As I type these words, the Stock Market is in “contraction territory”, or what is known as a correction, 10% below its recent high.
In my own portfolio, the effect is quite devastating: my net worth is 8% down since its latest high, but it doesn’t stop here. It seems in periods of stock trouble, investors rush to the Japanese Yen. The USD/JPY is now at 117 Yen for a dollar, compared to 124 last week. That’s a 6% drop of the dollar to the Yen. This matters to me because I intend to move back to Japan with my family once we reach Financial independence. But the 8% drop of my portfolio, accumulated with the 6% drop of the Dollar, means I’m now only halfway to financial independence. I was so close, only a week ago.
Looking at the raw numbers, it just looks like I’ll have to work 3 additional years to reach financial independence. Of course, this isn’t the full story here. It is more than likely that the stock market will recover, accelerate again sometime soon, and I’ll get back on my feet.
Nevertheless, this is showing a huge mistake in my own portfolio: relying on my money being in dollars with the intent of living in Japan adds some significant risk to my wealth. I’ll have to figure something out here, and I’m open to suggestions. My bet for now will be to have 1, maybe 2 years worth of expenses in cash, in Japanese yen. When the dollar is strong I can sell, when the dollar is weak I’ll use my Japanese cash (and replenish the cash stash on a strong dollar).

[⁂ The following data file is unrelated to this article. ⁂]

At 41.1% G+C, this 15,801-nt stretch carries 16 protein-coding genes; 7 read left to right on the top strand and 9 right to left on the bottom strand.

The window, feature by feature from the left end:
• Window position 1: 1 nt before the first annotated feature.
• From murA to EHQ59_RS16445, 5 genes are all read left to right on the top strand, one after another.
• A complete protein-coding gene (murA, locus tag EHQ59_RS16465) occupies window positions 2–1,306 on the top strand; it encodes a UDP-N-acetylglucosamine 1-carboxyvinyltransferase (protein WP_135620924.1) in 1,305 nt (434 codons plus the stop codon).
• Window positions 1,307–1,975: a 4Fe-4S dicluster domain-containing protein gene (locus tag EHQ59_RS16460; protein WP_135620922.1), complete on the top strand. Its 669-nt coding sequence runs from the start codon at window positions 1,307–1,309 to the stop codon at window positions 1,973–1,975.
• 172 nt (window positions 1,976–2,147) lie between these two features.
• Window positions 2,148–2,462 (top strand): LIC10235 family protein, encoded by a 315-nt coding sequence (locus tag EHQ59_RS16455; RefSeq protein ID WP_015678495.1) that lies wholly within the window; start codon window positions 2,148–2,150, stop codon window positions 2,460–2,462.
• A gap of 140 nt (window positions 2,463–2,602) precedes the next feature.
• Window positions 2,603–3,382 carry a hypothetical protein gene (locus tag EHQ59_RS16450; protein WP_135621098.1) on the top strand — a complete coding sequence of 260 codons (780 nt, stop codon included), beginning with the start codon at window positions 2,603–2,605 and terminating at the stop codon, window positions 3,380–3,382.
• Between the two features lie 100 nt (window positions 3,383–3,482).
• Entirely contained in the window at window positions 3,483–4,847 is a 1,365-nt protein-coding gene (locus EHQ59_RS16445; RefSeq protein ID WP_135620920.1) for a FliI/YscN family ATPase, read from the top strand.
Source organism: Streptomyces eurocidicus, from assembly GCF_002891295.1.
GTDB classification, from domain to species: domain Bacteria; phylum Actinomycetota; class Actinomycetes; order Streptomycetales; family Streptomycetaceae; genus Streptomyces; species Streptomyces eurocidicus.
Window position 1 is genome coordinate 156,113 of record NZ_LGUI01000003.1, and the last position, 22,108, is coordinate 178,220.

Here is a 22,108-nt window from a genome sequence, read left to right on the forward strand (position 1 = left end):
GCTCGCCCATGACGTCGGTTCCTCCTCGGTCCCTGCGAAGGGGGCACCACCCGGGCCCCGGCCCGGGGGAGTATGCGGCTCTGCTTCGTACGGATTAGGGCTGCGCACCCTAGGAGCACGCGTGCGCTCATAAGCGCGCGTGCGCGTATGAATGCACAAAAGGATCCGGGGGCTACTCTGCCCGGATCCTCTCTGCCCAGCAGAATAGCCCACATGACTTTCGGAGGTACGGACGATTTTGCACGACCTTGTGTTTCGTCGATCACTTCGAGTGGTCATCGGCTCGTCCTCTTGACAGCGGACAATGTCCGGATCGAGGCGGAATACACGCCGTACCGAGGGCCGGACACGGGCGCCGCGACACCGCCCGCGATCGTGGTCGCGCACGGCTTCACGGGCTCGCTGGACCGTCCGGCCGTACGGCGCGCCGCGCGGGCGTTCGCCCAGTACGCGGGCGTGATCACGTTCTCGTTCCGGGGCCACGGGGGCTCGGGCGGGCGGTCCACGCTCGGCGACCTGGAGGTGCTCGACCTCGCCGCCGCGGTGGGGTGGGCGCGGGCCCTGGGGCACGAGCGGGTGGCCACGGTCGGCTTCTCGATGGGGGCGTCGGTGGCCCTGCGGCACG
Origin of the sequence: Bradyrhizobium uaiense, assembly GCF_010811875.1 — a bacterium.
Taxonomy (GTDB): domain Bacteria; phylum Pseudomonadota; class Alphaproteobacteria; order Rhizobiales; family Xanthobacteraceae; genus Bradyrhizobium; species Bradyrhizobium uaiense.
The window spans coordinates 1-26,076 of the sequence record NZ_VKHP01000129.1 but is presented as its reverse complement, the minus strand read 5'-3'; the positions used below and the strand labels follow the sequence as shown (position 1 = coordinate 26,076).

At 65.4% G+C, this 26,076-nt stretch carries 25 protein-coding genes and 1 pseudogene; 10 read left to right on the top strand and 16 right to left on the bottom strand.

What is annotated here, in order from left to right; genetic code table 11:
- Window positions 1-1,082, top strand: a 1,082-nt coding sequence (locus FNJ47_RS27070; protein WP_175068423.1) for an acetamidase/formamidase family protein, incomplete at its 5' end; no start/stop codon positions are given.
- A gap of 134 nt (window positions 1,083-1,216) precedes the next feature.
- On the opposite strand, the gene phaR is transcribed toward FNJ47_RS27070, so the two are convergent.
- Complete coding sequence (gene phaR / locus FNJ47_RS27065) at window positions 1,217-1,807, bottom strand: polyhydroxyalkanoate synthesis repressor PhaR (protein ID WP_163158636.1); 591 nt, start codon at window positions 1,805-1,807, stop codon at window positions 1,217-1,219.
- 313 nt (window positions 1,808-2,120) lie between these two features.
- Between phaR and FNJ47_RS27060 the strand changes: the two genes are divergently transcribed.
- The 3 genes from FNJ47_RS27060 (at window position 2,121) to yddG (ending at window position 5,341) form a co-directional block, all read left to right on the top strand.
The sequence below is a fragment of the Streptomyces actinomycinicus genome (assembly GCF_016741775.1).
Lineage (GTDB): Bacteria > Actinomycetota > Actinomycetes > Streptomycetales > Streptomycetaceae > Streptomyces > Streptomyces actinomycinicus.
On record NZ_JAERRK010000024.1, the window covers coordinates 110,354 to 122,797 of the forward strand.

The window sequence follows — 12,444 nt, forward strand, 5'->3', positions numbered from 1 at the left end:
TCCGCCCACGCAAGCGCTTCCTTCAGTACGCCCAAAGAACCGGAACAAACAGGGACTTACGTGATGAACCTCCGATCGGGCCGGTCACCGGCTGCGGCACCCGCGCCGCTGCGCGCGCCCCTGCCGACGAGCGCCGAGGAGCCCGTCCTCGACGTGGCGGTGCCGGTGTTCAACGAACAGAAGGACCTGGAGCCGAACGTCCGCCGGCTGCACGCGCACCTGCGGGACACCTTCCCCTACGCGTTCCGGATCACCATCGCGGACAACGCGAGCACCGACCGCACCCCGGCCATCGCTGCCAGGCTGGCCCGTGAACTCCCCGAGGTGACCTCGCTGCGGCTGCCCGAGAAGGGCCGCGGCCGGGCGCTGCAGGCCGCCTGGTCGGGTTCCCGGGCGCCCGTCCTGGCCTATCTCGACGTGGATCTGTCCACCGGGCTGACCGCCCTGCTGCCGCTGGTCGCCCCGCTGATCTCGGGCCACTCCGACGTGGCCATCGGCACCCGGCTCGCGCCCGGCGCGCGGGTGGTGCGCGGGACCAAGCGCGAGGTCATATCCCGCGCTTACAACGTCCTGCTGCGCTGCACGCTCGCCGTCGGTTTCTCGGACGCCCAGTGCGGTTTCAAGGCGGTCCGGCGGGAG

Independently of my “Yen” situation, the market is in a bad situation today, and Wall street is freaking out. This is apparently the worst week on the stock market since 2011, and for me this is the first time I’m seeing my portfolio value being less in total than what I put in it. Yup, I’m negative for the first time in 7 years, and it hurts. If I didn’t know better, I’d think my investment strategy has failed me and that it is time to sell before I lose even more.
To most of the people reading this blog however, you know this is the worst possible time to actually freak out and do something you might regret: selling. Instead, smart people will probably use this contraction as an investment opportunity. I am myself looking for ways to get a bit more cash this month, to try and buy more than I would usually do. Is this a good use of the emergency fund?
Contractions like this one are a good test of your taste for risk, a good way to confirm if you have enough (or too much) bonds. It is tough to stay the course in such a situation, but those who do have historically been rewarded. Maybe the best option, as many have mentioned below, is to stop looking at the stock market on a daily basis. Instead, if you check it every 3 months or so, you’ll in general see it only go up.
How has your wealth been impacted by the recent selloff? what is your strategy to mitigate risk to your portfolio?